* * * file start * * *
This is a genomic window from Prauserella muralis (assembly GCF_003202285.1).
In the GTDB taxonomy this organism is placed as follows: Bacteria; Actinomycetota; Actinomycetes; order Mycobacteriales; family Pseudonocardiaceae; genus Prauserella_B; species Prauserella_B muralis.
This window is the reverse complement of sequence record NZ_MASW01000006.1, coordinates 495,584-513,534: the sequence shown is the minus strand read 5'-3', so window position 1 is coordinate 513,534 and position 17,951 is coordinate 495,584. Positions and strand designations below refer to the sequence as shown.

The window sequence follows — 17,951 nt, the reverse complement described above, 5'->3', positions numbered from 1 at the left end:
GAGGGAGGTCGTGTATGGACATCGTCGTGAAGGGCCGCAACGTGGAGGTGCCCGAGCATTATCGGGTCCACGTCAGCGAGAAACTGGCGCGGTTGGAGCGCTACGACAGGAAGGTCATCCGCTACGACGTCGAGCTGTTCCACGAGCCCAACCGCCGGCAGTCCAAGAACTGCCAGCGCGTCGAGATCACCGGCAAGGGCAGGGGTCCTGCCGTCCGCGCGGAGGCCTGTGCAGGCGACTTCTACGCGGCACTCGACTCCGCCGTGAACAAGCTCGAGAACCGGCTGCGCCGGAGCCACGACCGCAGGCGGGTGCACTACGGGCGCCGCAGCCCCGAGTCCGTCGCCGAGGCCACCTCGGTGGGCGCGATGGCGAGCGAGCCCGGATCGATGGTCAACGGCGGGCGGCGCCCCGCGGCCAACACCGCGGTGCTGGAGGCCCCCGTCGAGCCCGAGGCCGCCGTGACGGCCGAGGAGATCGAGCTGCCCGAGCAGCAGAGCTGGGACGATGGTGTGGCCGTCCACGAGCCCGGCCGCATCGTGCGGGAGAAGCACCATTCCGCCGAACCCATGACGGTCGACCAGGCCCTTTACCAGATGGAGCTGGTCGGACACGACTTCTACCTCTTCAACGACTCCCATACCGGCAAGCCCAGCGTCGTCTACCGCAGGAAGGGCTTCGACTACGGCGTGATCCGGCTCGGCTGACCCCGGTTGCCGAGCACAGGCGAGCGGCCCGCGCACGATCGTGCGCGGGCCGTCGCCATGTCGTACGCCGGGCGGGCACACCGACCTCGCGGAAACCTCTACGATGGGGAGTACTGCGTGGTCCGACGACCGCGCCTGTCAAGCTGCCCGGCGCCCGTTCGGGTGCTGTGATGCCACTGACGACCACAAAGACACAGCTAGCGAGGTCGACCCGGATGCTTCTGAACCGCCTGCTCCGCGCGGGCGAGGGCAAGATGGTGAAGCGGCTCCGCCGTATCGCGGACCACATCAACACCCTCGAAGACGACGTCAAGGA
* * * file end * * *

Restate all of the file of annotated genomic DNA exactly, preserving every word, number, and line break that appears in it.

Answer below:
This is a genomic window from Prauserella muralis (assembly GCF_003202285.1).
In the GTDB taxonomy this organism is placed as follows: Bacteria; Actinomycetota; Actinomycetes; order Mycobacteriales; family Pseudonocardiaceae; genus Prauserella_B; species Prauserella_B muralis.
This window is the reverse complement of sequence record NZ_MASW01000006.1, coordinates 495,584-513,534: the sequence shown is the minus strand read 5'-3', so window position 1 is coordinate 513,534 and position 17,951 is coordinate 495,584. Positions and strand designations below refer to the sequence as shown.

The window sequence follows — 17,951 nt, the reverse complement described above, 5'->3', positions numbered from 1 at the left end:
GAGGGAGGTCGTGTATGGACATCGTCGTGAAGGGCCGCAACGTGGAGGTGCCCGAGCATTATCGGGTCCACGTCAGCGAGAAACTGGCGCGGTTGGAGCGCTACGACAGGAAGGTCATCCGCTACGACGTCGAGCTGTTCCACGAGCCCAACCGCCGGCAGTCCAAGAACTGCCAGCGCGTCGAGATCACCGGCAAGGGCAGGGGTCCTGCCGTCCGCGCGGAGGCCTGTGCAGGCGACTTCTACGCGGCACTCGACTCCGCCGTGAACAAGCTCGAGAACCGGCTGCGCCGGAGCCACGACCGCAGGCGGGTGCACTACGGGCGCCGCAGCCCCGAGTCCGTCGCCGAGGCCACCTCGGTGGGCGCGATGGCGAGCGAGCCCGGATCGATGGTCAACGGCGGGCGGCGCCCCGCGGCCAACACCGCGGTGCTGGAGGCCCCCGTCGAGCCCGAGGCCGCCGTGACGGCCGAGGAGATCGAGCTGCCCGAGCAGCAGAGCTGGGACGATGGTGTGGCCGTCCACGAGCCCGGCCGCATCGTGCGGGAGAAGCACCATTCCGCCGAACCCATGACGGTCGACCAGGCCCTTTACCAGATGGAGCTGGTCGGACACGACTTCTACCTCTTCAACGACTCCCATACCGGCAAGCCCAGCGTCGTCTACCGCAGGAAGGGCTTCGACTACGGCGTGATCCGGCTCGGCTGACCCCGGTTGCCGAGCACAGGCGAGCGGCCCGCGCACGATCGTGCGCGGGCCGTCGCCATGTCGTACGCCGGGCGGGCACACCGACCTCGCGGAAACCTCTACGATGGGGAGTACTGCGTGGTCCGACGACCGCGCCTGTCAAGCTGCCCGGCGCCCGTTCGGGTGCTGTGATGCCACTGACGACCACAAAGACACAGCTAGCGAGGTCGACCCGGATGCTTCTGAACCGCCTGCTCCGCGCGGGCGAGGGCAAGATGGTGAAGCGGCTCCGCCGTATCGCGGACCACATCAACACCCTCGAAGACGACGTCAAGGA